Scientists who resurrected a 50,000-year-old gene progression have analyzed it to figure out how the world’s deadliest malaria parasite reprimanded from gorillas to humans — giving insight into the origins of one of child history’s biggest killers.
The researchers said their work also dredges understanding of a process known as zoonosis — when a pathogen that can infect beings acquires genetic changes enabling it to infect humans — as has been the containerize with diseases such as flu and Ebola.
In the case of the most deadly formation of the malaria parasite, Plasmodium falciparum, this analysis found that it advance its ability to infect human blood cells from a section of DNA that had transferred from a gorilla jackal.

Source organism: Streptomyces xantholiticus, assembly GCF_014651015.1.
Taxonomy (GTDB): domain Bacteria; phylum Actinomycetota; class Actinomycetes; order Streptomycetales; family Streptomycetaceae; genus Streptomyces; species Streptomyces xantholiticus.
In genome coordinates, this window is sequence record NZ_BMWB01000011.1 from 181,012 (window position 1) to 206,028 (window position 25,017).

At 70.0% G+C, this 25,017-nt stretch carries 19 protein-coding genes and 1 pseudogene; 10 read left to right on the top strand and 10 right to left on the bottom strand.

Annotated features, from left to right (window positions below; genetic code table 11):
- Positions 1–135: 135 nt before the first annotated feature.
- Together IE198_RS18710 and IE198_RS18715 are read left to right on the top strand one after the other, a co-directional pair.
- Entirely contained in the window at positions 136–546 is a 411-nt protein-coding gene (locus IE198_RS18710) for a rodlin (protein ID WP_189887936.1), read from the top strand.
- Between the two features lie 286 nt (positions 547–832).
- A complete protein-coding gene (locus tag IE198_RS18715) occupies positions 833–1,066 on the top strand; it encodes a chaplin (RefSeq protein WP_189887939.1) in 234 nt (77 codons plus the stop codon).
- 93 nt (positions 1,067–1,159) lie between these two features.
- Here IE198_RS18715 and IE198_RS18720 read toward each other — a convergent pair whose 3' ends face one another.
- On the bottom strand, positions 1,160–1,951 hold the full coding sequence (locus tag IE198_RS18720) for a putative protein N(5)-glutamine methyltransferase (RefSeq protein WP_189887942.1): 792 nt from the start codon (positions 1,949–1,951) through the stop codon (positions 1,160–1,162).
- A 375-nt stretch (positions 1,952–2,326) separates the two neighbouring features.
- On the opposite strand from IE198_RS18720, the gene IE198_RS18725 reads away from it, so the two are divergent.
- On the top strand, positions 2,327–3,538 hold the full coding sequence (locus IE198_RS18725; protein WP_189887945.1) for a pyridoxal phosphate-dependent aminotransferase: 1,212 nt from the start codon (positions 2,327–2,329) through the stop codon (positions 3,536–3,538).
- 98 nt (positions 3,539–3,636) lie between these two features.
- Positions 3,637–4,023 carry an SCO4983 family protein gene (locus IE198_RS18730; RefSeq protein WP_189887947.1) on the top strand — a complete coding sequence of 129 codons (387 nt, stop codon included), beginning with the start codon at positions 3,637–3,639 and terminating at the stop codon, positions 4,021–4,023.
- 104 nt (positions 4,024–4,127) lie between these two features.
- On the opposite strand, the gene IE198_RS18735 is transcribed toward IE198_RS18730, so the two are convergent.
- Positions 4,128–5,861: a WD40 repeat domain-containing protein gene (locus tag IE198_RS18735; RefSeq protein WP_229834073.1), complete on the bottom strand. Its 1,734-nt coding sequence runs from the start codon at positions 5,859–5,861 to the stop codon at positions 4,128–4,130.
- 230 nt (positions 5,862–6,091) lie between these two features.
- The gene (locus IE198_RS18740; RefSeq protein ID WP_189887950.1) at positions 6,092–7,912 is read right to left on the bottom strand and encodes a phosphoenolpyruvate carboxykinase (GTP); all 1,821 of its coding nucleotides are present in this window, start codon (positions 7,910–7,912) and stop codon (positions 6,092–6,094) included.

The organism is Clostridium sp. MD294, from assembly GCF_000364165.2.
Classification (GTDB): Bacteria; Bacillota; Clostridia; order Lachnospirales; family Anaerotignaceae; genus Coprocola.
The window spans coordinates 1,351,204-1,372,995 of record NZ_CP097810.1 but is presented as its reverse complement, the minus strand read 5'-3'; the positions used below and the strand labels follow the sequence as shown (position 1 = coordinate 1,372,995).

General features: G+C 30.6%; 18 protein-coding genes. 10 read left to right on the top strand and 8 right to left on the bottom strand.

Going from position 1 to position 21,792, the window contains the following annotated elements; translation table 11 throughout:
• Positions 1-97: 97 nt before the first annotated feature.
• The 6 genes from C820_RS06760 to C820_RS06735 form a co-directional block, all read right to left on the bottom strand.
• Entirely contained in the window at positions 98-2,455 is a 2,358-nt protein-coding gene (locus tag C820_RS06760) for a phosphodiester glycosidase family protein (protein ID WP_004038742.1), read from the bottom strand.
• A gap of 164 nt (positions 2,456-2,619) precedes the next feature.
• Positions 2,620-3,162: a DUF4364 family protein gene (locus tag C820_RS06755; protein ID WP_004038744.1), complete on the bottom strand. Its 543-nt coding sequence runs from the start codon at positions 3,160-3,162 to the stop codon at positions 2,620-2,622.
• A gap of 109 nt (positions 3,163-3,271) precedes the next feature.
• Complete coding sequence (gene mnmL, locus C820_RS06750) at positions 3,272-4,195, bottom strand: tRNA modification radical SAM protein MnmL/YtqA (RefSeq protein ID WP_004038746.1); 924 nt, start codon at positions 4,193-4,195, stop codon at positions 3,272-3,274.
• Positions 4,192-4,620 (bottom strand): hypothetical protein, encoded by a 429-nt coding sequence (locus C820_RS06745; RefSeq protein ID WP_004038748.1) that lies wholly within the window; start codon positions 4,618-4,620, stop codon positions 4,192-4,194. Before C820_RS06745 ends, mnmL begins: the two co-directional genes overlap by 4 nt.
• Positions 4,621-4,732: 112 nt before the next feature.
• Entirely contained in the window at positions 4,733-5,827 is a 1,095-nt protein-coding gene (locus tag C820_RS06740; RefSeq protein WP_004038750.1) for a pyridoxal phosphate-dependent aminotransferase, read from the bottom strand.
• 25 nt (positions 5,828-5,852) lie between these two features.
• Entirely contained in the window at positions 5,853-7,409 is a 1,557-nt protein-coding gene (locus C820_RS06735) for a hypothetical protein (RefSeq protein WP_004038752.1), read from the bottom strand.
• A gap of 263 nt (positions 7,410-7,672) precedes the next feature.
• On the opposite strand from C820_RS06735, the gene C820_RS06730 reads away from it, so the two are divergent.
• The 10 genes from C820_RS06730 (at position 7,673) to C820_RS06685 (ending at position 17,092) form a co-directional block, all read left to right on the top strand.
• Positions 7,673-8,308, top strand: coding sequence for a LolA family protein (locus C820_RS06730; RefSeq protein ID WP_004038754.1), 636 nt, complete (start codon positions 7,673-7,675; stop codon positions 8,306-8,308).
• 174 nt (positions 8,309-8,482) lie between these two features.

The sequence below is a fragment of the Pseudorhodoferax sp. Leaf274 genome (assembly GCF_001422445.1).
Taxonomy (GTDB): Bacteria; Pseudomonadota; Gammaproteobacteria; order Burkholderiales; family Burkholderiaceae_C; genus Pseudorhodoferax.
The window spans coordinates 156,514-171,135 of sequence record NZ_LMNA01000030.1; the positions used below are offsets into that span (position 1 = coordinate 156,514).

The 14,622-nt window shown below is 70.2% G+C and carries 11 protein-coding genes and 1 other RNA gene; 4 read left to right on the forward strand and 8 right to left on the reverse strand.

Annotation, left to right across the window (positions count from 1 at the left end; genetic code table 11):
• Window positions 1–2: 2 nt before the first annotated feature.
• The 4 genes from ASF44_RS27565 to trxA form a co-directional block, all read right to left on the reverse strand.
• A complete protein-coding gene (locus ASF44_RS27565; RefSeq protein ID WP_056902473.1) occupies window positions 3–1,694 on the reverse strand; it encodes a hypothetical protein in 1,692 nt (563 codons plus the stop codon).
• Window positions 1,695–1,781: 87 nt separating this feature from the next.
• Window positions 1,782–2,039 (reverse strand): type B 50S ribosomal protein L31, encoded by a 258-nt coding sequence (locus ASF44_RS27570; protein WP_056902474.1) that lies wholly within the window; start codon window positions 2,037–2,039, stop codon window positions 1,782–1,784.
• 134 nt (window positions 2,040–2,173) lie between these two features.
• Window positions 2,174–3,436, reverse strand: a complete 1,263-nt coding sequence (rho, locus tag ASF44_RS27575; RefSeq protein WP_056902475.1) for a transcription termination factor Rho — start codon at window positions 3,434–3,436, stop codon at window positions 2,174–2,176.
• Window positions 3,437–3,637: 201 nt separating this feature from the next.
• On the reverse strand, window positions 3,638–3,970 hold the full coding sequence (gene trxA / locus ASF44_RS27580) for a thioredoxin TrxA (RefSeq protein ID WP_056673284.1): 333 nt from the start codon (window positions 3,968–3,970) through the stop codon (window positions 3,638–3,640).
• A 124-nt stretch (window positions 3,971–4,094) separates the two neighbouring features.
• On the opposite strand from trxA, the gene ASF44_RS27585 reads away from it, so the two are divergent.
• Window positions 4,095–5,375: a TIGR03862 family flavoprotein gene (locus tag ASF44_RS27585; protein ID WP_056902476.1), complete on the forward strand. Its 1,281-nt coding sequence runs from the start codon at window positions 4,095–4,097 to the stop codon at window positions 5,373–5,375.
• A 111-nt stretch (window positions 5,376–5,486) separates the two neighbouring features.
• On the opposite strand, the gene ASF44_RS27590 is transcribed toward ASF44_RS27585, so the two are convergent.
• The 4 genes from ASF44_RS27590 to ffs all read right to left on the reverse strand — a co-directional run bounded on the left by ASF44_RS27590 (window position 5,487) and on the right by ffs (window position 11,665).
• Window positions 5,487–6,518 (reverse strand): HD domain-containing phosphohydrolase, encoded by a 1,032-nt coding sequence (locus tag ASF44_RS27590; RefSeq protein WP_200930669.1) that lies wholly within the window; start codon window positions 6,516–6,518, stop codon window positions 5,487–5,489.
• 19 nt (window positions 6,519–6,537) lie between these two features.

By analyzing the crucial DNA sequence, the researchers found it included a gene that composes a protein called RH5 which binds to a protein receptor in human red blood chambers.
“The fact that this ancestral RH5 protein was able to bind to red blood apartment receptor(s) … from both humans and gorillas immediately gave a molecular explanation for how P. falciparum evolved to infect humans,” said Francis Galaway, who co-led the dig into team from Britain’s Wellcome Sanger Institute and France’s Montpelier University.
Malaria is spread by mosquitoes and infects about 216 million people a year worldwide, according to World Well-being Organization (WHO) data. The disease kills more than 400,000 people a year, the colossal majority of them babies and children in the poorest parts of Africa.
“In the adventures of mankind, it’s been estimated that malaria has been responsible for various human deaths than any other disease,” said Gavin Wright, who co-led the undertaking in Tuesday’s PLOS Biology.
“So it is both important and fascinating to understand the molecular pathways that capacitated this deadly parasite to infect humans.”